Reviews and Endorsements
Cool Characters is a major work of criticism that promises to transform the study of post–World War II American literature. It will be of enormous interest to graduate students and professors in the field, as well as to anyone interested in the state of contemporary literature. (Michael Clune, author of White Out)
Lee Konstantinou’s Cool Characters is the best study of post-1945 fiction that I have read since Mark McGurl’s The Program Era, and it will no doubt be as influential. (Andrew Hoberek, author of The Twilight of the Middle Class)
Konstantinou tells the story of ‘how postmodernism became historical’ with some of the verve of a novelist, but without sacrificing any of the virtues we expect to find in the work of a top-notch cultural critic. It is, in the most surprising way, a character-driven story, and one that sets out to answer a key question about our now routinely ironic culture: how might we take it and ourselves seriously again? (Mark McGurl, author of The Program Era)
Corrections to Cool Characters: Irony and American Fiction
• “Irony, Contingency, and Solidarity” to “Contingency, Irony, and Solidarity”
• “might be understood also as” should read “might be understood as”
• “example of the ironic signification” should read “example of ironic signification”
Charting a new course in the criticism of postwar fiction, Cool Characters examines the changing status of irony in American cultural and political life from World War II to the present, showing how irony migrated from the countercultural margins of the 1950s to the cultural mainstream of the 1980s. Along the way, irony was absorbed into postmodern theory and ultimately become a target of recent writers who have sought to create a practice of “postirony” that might move beyond its limitations.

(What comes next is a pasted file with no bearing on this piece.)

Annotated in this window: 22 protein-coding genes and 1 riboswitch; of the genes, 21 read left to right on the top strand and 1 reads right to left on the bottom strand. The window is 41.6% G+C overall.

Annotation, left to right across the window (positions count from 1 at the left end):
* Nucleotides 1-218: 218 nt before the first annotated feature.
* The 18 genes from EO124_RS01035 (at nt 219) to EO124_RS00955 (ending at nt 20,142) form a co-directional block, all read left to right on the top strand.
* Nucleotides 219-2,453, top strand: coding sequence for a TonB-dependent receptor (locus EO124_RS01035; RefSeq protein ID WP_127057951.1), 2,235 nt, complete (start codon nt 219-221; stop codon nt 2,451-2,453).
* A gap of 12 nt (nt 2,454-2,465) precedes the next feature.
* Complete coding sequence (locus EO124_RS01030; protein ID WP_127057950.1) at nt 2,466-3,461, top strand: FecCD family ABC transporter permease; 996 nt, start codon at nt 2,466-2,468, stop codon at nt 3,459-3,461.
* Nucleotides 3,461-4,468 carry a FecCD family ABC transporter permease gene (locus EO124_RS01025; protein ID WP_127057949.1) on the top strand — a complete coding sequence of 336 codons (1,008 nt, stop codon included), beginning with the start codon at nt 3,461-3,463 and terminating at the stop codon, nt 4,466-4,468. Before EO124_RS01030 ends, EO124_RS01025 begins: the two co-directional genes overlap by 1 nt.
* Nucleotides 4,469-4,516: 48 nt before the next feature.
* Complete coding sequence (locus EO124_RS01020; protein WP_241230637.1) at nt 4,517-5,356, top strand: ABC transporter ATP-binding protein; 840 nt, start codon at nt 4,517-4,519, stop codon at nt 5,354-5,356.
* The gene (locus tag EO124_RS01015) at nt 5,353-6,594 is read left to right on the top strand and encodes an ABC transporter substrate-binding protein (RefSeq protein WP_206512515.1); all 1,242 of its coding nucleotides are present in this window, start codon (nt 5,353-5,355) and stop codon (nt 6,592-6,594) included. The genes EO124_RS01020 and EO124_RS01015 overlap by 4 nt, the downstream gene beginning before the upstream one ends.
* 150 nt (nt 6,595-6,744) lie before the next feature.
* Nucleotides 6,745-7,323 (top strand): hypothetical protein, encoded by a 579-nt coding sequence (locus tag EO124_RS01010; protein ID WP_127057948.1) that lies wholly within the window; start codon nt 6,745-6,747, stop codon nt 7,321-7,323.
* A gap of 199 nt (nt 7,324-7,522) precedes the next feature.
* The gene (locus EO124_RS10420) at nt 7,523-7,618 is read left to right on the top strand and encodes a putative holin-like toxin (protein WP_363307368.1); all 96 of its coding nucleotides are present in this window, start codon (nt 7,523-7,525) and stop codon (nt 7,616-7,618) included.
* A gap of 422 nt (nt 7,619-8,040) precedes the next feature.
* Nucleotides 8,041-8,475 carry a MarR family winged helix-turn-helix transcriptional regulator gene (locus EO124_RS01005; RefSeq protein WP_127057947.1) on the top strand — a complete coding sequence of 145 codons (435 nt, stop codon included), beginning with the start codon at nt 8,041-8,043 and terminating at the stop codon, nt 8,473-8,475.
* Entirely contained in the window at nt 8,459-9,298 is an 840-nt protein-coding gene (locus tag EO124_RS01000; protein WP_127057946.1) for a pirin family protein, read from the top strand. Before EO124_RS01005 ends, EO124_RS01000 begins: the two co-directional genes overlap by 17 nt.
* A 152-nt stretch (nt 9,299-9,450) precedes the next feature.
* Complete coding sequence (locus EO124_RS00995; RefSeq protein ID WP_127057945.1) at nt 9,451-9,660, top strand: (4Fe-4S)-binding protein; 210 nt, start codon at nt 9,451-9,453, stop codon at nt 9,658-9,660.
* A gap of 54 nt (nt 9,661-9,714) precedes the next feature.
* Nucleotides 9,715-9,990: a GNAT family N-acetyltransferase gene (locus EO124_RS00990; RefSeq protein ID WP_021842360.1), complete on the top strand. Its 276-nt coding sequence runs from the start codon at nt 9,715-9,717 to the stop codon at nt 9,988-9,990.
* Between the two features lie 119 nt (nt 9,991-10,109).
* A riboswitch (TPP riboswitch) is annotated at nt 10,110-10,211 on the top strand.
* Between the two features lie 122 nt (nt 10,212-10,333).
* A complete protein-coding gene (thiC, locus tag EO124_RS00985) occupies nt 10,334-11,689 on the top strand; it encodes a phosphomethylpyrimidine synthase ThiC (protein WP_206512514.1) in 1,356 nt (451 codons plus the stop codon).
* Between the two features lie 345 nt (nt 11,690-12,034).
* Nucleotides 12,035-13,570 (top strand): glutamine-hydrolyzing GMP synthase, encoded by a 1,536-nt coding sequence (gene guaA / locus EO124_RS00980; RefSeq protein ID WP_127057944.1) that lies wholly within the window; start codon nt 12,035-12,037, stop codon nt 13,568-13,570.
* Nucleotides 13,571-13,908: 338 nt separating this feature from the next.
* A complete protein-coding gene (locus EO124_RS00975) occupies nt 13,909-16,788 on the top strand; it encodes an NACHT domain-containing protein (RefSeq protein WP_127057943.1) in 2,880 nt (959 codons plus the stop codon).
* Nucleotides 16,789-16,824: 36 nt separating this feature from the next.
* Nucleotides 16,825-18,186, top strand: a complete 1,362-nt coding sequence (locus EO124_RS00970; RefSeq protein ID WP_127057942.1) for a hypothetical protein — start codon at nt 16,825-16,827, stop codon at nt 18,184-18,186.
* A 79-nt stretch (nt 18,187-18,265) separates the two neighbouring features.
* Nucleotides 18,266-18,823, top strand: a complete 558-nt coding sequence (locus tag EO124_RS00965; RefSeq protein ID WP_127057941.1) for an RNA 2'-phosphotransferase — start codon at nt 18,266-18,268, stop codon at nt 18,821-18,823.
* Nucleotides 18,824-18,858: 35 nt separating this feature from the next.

As a concept, irony has been theorized from countless angles, but Cool Characters argues that it is best understood as an ethos: an attitude or orientation toward the world, embodied in different character types, articulated via literary style. Lee Konstantinou traces five such types―the hipster, the punk, the believer, the coolhunter, and the occupier―in new interpretations of works by authors including Ralph Ellison, William S. Burroughs, Thomas Pynchon, Kathy Acker, Dave Eggers, William Gibson, Jennifer Egan, Jonathan Lethem, and Rachel Kushner.
For earlier generations of writers, irony was something vital to be embraced, but beginning most dramatically with David Foster Wallace, dissatisfaction with irony, especially with its alleged tendency to promote cynicism and political passivity, gained force. Postirony―the endpoint in an arc that begins with naive belief, passes through irony, and arrives at a new form of contingent conviction―illuminates the literary environment that has flourished in the United States since the 1990s.